Yoga Means With

Whether you like to make new years resolutions or not…
Whether you embrace holiday traditions or enjoy starting new ones…
Even whether you think about politics and current affairs or stay away from it all…

Yoga means “with”.

At one point or another you may have learned that yoga is a Sanskrit word that is translated to mean “union“. That’s right. That means when you say you’re going to yoga, you are saying, “Honey, could you keep an eye on the kids? I’m off to union class.

I must admit, the word “union” is a little strange. I wouldn’t even use that word in English to describe my practice, who would? It’s just not natural. There are some interesting philosophical reasons why yoga was translated into English that way, but what is much more important than philosophy–is your actual experience.

Lost in translation. Recently, I discovered the word Hygge. It’s Danish for something that English simply does not have a word for. The closest we can come to describing Hygge is “coziness”. Hygge is something the Danes do/have/or feel that helps them enjoy the shorter, colder days of Winter. It can be seen as the art of Winter Happiness, and it’s just not part of our language. It describes a feeling.

In the same way, what does yoga feel like?

If you try to find a word that comes closest to describing yoga in English, what would it be? I wouldn’t say, “union”, but similar to this philosophical translation, I would say “to be with”. Yoga happens when you are really with yourself, not divided against yourself. Yoga is, when you are working “with your body”, not on your body. Yoga is when we are with others, not succumbing to the comparing or judging aspect of the mind. When we feel this sense of “with-ness”, there is a peace that floods our experience.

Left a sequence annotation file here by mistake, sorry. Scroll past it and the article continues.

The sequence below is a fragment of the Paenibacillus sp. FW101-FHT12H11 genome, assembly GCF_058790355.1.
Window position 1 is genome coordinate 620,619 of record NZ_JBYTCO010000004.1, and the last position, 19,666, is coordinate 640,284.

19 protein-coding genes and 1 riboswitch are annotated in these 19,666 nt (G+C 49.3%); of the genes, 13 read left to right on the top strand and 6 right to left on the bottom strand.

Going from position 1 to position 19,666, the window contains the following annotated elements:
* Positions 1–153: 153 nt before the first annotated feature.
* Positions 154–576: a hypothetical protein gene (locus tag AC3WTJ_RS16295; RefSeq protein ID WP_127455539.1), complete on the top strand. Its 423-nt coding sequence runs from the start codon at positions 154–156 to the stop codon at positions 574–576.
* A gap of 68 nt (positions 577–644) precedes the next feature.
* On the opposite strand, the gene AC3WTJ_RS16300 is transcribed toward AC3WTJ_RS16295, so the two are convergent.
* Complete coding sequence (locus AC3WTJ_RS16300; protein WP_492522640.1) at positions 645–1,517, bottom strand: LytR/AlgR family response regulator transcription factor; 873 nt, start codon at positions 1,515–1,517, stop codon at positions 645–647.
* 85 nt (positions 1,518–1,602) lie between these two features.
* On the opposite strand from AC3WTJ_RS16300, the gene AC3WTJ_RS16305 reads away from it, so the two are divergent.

Intuitively, if we witness someone being hard on their body, the teacher, or the others during a practice, we have a feeling it is a little “unyogic”.  Somehow, mysteriously, we do not need to be taught this to sort of know it. We may not always able to accomplish this– ie. to be with it all, moment by moment–to keep coming back to kindness and  compassion for the body, mind, and the world–but that is why it is called a practice! It is a natural intention when we are truly interested in the truth of yoga.

So, whether you set resolutions and intentions or not…
whether you like to keep up to date with current affairs or not…
whether you like to be physical or intellectual or anything really…
…the question is, am I being hard on myself?

Almost anything we do can come from either one or the other direction.
Knowing this–moment by moment– softening into yourself and showing yourself kindness and understanding,

this is yoga.


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